The Wells Fargo case constitutes a critical ethical issue given that the employees’ actions violated fundamental issues in business ethics. Integrity and trust are arguably the most essential ethical issues every business should prioritize in their practice (Shaw & Barry, 2015). In this case, integrity demands that organisations conduct their activities with utmost honesty and commitment to their clients’ interests. However, by secretly opening unauthorized accounts in the customers’ names, Wells Fargo employees violated their integral responsibilities to both the customers and the company. The matter is extensively grave especially considering the fact that the employees used fake email addresses and PIN numbers to defraud their own customers; this is a display of extreme deceit.
Trust is the second ethical consideration in this case. The development of trust between businesses and clients is fundamental for the success of pertinent activities. However, Wells Fargo employees violated the trust bestowed upon them by the clients and used customers’ personal information for fraudulent activities. The statement by Kennedy, a victim of the Wells Fargo scandal, indicates an extensive loss of trust on the customers’ part; Kennedy states that the company has lost him as a banking customer. The ethical violations are evident in the fact that most customers are outraged by the unfortunate actions.
Impact on Individuals Working at Wells Fargo
Every organisation has a set of norms that constitute its fundamental culture. The Wells Fargo situation can be considered in the context of performance, reward allocation and commitment norms. In this case, it is imperative to consider the fact that these norms are key determinants of employees’ actions. According to the media report, Wells Fargo employees acted unethically in an effort to boost sales figures and make more income. The employees opened unauthorized accounts to receive bonuses and achieve certain sales targets. In the context of performance norms, these employees may have wanted higher sales figures to boost their performance ratings. Increased sales and income are credible indicators of a competent workforce; this could have motivated the employees to use dubious means to achieve desirable performance standards.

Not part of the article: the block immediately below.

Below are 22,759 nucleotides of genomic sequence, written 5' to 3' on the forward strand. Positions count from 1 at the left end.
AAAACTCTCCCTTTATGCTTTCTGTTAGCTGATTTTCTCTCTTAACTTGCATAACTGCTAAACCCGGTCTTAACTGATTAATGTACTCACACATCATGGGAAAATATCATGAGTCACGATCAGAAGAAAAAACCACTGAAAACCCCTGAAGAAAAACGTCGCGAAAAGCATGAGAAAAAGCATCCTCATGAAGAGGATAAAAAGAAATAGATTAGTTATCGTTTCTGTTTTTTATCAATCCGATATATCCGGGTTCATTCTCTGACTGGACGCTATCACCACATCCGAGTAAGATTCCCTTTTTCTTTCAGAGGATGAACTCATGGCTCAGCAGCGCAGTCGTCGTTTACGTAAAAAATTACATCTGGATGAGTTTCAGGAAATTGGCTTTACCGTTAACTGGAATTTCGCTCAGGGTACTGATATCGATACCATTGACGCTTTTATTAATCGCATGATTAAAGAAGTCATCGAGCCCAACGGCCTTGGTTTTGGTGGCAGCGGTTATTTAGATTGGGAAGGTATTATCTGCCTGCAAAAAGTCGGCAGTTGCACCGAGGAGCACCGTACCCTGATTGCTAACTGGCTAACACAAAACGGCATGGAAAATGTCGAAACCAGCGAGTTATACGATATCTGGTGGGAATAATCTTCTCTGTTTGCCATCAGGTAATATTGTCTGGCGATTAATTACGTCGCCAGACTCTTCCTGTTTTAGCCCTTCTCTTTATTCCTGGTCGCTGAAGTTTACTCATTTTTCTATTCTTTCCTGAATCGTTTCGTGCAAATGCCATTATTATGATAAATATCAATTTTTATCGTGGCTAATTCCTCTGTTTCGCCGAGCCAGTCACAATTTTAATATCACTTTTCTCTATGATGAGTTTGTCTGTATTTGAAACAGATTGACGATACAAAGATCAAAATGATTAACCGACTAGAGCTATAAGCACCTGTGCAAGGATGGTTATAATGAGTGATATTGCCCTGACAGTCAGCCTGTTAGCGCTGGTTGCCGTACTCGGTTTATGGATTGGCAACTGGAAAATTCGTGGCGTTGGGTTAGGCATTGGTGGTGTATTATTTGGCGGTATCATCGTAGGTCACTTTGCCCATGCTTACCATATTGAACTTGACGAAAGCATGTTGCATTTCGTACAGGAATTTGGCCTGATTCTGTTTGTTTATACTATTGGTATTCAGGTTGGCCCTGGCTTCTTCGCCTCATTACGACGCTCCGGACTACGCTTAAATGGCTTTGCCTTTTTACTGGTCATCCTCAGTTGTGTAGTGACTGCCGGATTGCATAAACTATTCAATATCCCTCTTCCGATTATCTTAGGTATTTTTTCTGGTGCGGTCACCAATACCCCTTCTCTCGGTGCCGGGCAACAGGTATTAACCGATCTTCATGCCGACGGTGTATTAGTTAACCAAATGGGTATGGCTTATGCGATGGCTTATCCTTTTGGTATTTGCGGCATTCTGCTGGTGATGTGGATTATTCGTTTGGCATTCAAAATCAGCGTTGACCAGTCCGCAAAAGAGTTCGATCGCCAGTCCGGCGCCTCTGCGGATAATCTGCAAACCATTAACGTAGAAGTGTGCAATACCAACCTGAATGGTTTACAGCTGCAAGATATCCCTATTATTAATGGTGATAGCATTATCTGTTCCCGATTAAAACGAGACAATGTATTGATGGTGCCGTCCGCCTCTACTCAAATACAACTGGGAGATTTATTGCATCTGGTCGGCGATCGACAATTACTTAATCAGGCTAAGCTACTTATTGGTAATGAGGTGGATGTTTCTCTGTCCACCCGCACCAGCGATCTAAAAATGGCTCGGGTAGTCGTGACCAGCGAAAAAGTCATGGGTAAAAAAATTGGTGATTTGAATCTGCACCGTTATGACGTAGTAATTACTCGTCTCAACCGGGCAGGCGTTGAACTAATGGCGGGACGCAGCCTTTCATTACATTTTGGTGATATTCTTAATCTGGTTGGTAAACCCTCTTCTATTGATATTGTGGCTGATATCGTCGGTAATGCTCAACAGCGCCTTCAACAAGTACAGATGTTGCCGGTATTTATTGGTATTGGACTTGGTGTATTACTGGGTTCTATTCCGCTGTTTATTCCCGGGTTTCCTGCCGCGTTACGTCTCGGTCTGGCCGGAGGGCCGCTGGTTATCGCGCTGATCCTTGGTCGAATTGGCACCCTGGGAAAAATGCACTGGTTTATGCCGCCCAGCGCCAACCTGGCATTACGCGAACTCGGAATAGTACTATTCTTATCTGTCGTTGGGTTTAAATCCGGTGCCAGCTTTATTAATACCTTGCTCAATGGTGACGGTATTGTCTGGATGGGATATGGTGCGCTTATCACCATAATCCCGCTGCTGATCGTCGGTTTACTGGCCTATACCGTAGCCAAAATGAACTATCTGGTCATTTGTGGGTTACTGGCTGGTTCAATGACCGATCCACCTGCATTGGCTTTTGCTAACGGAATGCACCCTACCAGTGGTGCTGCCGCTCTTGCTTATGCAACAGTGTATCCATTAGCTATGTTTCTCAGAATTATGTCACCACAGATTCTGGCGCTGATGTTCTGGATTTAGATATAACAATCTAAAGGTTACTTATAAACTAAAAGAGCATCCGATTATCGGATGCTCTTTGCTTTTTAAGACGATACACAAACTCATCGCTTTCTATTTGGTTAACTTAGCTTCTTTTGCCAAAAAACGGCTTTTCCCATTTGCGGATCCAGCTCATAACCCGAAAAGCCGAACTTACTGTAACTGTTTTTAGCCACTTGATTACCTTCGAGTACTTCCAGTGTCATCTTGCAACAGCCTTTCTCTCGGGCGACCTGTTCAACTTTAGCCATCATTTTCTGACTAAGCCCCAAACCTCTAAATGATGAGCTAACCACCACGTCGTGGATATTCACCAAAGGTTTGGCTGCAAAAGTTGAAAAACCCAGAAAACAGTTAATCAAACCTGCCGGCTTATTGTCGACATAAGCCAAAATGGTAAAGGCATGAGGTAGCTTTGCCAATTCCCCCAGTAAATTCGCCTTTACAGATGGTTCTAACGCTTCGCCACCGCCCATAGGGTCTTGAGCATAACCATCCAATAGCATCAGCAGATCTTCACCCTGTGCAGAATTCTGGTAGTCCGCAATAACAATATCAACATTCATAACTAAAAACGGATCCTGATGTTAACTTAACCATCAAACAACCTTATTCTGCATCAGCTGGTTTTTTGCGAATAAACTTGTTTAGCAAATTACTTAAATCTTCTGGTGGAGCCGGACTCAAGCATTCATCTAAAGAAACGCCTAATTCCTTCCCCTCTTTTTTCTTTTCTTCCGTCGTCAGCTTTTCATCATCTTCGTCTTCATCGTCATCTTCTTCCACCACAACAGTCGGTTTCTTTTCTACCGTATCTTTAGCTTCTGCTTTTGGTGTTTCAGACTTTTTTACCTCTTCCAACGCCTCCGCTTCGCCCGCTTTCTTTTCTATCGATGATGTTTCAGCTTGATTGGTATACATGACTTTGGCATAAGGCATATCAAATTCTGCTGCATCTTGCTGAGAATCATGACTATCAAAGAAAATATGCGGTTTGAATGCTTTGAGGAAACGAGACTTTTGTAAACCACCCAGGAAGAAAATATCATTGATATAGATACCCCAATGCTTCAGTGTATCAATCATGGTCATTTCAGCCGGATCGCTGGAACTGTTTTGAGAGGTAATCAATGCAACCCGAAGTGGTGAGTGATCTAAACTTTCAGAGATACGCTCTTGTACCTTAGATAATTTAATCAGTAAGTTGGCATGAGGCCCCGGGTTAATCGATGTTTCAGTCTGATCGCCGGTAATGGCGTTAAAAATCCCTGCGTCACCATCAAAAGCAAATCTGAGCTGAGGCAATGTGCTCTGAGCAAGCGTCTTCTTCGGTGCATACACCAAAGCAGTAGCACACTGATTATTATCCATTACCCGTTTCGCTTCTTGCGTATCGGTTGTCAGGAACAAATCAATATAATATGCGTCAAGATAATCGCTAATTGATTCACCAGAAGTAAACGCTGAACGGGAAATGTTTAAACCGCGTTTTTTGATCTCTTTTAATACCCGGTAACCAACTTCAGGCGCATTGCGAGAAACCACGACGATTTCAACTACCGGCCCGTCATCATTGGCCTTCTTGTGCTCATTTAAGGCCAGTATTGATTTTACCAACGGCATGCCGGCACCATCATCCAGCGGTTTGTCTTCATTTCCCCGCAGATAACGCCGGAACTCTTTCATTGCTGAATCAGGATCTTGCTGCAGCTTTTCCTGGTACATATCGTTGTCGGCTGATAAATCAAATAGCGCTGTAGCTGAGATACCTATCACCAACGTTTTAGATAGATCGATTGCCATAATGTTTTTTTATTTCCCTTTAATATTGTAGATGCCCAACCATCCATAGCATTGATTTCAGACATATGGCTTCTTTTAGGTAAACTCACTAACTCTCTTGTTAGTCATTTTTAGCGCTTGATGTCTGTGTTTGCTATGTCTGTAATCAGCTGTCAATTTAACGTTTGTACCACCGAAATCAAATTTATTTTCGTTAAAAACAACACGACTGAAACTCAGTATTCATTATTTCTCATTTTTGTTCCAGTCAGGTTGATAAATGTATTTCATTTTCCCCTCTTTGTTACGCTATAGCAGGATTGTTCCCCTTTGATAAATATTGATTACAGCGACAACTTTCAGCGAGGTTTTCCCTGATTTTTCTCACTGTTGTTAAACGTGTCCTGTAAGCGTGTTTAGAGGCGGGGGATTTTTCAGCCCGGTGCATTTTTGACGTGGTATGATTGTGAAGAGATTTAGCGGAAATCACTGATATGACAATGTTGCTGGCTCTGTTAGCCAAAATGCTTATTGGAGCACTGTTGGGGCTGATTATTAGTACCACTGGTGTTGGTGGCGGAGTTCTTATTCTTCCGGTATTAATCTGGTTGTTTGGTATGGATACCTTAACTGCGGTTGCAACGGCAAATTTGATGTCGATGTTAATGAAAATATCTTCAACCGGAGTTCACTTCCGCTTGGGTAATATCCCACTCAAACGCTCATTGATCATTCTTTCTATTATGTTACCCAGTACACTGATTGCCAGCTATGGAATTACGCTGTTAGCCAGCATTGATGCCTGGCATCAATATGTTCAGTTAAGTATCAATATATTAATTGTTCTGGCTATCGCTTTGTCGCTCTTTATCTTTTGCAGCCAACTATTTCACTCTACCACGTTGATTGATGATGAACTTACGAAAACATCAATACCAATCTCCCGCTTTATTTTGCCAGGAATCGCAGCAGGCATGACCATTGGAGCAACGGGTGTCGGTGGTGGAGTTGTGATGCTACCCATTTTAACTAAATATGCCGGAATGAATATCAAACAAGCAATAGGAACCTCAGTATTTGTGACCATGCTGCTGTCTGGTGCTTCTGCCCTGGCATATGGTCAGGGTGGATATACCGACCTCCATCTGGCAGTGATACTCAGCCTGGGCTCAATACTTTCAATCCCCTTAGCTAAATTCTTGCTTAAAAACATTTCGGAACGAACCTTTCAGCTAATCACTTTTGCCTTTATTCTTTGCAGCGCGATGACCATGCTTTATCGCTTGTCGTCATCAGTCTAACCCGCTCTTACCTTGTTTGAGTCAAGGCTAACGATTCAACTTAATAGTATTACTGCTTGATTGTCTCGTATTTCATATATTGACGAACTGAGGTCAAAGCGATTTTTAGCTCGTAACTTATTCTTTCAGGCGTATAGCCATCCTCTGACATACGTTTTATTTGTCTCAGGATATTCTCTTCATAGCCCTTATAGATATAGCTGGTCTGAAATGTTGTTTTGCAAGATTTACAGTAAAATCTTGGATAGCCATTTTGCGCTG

Secondly, with regards to reward allocation, the media report delineates bonuses as one of the key motivations that led Wells Fargo employees to open unauthorized accounts. Therefore, their action could have been partially motivated by the accruable rewards associated with hitting sales targets. Lastly, regarding commitment norms, it is possible that the organisational requirements that prompt employees to commit to certain goals or targets may have motivated the unwarranted actions. As noted in the report, the employees wanted to meet certain sales objectives and opted to use fraudulent means to achieve the same.
Conformity and Groupthink
The fact that about 5300 Wells Fargo employees were fired indicates extensive collusion within the workforce. The scandal involved over 2 million phony accounts; this further shows that a large number of employees worked together to defraud customers (Egan, 2016). Conformity and groupthink often leads to irrational decision-making followed by adverse outcomes. The collusion within the workforce constitutes an indicator of the desire to achieve certain organisational goals by working as a team. In this case, the employees may have subscribed to the idea that working together on the plot to defraud customers would result in desirable individual benefits for everyone. Basically, the desire to meet sales targets and earn more money is often a shared feeling among employees; this must have driven Wells Fargo workers to resort to unethical practices to fulfill their employment-related desires.
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